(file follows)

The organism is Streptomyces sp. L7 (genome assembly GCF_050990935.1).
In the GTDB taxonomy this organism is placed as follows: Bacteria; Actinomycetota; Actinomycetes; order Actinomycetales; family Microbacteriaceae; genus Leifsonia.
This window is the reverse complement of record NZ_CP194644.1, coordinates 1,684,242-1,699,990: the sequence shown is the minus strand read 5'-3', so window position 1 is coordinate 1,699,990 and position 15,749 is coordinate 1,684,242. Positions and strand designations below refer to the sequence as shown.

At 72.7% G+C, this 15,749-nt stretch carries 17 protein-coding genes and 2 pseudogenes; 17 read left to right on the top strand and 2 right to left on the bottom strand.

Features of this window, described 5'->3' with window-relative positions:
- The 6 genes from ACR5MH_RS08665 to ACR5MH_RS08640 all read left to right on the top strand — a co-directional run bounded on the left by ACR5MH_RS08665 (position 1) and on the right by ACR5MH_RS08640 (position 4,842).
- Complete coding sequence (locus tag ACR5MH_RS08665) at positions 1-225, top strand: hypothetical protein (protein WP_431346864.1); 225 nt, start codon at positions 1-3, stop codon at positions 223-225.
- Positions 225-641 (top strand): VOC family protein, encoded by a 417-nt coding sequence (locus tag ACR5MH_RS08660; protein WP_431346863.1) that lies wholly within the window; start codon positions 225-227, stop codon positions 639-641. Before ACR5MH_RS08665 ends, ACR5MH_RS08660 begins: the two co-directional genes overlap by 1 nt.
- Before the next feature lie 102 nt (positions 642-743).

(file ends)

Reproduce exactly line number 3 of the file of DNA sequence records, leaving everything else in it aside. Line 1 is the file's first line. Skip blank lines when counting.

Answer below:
This window is the reverse complement of record NZ_CP194644.1, coordinates 1,684,242-1,699,990: the sequence shown is the minus strand read 5'-3', so window position 1 is coordinate 1,699,990 and position 15,749 is coordinate 1,684,242. Positions and strand designations below refer to the sequence as shown.